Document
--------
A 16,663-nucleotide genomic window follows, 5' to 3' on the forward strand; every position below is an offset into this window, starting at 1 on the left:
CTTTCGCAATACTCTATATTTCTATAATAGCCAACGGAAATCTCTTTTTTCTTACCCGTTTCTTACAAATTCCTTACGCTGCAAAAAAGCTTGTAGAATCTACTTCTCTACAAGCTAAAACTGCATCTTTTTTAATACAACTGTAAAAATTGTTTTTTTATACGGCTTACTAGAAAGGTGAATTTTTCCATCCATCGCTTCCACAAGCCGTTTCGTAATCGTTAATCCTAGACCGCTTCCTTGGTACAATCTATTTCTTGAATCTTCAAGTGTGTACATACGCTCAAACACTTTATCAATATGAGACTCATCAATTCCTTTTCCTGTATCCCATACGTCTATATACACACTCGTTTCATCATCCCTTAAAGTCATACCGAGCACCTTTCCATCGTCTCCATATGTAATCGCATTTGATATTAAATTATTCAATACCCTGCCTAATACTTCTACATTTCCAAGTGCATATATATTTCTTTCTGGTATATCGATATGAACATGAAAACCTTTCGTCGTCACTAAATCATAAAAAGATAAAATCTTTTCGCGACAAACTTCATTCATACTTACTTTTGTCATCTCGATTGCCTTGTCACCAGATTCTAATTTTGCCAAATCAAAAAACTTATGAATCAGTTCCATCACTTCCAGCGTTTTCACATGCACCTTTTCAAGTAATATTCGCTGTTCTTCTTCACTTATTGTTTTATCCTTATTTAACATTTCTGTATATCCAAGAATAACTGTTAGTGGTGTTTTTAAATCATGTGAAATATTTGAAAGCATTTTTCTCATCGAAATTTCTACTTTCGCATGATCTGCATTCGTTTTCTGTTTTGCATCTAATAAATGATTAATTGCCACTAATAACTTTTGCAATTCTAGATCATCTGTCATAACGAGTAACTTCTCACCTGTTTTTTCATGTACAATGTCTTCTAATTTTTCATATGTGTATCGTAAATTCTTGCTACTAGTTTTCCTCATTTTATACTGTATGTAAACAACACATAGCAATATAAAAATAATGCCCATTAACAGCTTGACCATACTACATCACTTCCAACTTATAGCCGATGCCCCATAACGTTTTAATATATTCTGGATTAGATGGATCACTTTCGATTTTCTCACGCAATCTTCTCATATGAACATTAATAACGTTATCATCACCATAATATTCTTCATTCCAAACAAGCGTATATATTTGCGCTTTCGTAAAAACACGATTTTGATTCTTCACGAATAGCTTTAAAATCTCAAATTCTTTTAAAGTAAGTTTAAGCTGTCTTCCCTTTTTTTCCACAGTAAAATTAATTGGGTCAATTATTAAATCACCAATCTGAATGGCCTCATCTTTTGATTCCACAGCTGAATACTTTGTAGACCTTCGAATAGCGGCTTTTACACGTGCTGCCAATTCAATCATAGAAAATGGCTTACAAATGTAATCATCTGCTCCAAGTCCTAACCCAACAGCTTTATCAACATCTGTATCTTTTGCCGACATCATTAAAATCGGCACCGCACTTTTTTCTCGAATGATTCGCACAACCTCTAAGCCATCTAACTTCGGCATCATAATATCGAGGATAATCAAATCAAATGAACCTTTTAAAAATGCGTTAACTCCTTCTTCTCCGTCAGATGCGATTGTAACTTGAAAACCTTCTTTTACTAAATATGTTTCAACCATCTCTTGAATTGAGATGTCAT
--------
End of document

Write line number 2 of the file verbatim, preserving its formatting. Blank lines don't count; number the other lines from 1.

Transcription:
CTTTCGCAATACTCTATATTTCTATAATAGCCAACGGAAATCTCTTTTTTCTTACCCGTTTCTTACAAATTCCTTACGCTGCAAAAAAGCTTGTAGAATCTACTTCTCTACAAGCTAAAACTGCATCTTTTTTAATACAACTGTAAAAATTGTTTTTTTATACGGCTTACTAGAAAGGTGAATTTTTCCATCCATCGCTTCCACAAGCCGTTTCGTAATCGTTAATCCTAGACCGCTTCCTTGGTACAATCTATTTCTTGAATCTTCAAGTGTGTACATACGCTCAAACACTTTATCAATATGAGACTCATCAATTCCTTTTCCTGTATCCCATACGTCTATATACACACTCGTTTCATCATCCCTTAAAGTCATACCGAGCACCTTTCCATCGTCTCCATATGTAATCGCATTTGATATTAAATTATTCAATACCCTGCCTAATACTTCTACATTTCCAAGTGCATATATATTTCTTTCTGGTATATCGATATGAACATGAAAACCTTTCGTCGTCACTAAATCATAAAAAGATAAAATCTTTTCGCGACAAACTTCATTCATACTTACTTTTGTCATCTCGATTGCCTTGTCACCAGATTCTAATTTTGCCAAATCAAAAAACTTATGAATCAGTTCCATCACTTCCAGCGTTTTCACATGCACCTTTTCAAGTAATATTCGCTGTTCTTCTTCACTTATTGTTTTATCCTTATTTAACATTTCTGTATATCCAAGAATAACTGTTAGTGGTGTTTTTAAATCATGTGAAATATTTGAAAGCATTTTTCTCATCGAAATTTCTACTTTCGCATGATCTGCATTCGTTTTCTGTTTTGCATCTAATAAATGATTAATTGCCACTAATAACTTTTGCAATTCTAGATCATCTGTCATAACGAGTAACTTCTCACCTGTTTTTTCATGTACAATGTCTTCTAATTTTTCATATGTGTATCGTAAATTCTTGCTACTAGTTTTCCTCATTTTATACTGTATGTAAACAACACATAGCAATATAAAAATAATGCCCATTAACAGCTTGACCATACTACATCACTTCCAACTTATAGCCGATGCCCCATAACGTTTTAATATATTCTGGATTAGATGGATCACTTTCGATTTTCTCACGCAATCTTCTCATATGAACATTAATAACGTTATCATCACCATAATATTCTTCATTCCAAACAAGCGTATATATTTGCGCTTTCGTAAAAACACGATTTTGATTCTTCACGAATAGCTTTAAAATCTCAAATTCTTTTAAAGTAAGTTTAAGCTGTCTTCCCTTTTTTTCCACAGTAAAATTAATTGGGTCAATTATTAAATCACCAATCTGAATGGCCTCATCTTTTGATTCCACAGCTGAATACTTTGTAGACCTTCGAATAGCGGCTTTTACACGTGCTGCCAATTCAATCATAGAAAATGGCTTACAAATGTAATCATCTGCTCCAAGTCCTAACCCAACAGCTTTATCAACATCTGTATCTTTTGCCGACATCATTAAAATCGGCACCGCACTTTTTTCTCGAATGATTCGCACAACCTCTAAGCCATCTAACTTCGGCATCATAATATCGAGGATAATCAAATCAAATGAACCTTTTAAAAATGCGTTAACTCCTTCTTCTCCGTCAGATGCGATTGTAACTTGAAAACCTTCTTTTACTAAATATGTTTCAACCATCTCTTGAATTGAGATGTCAT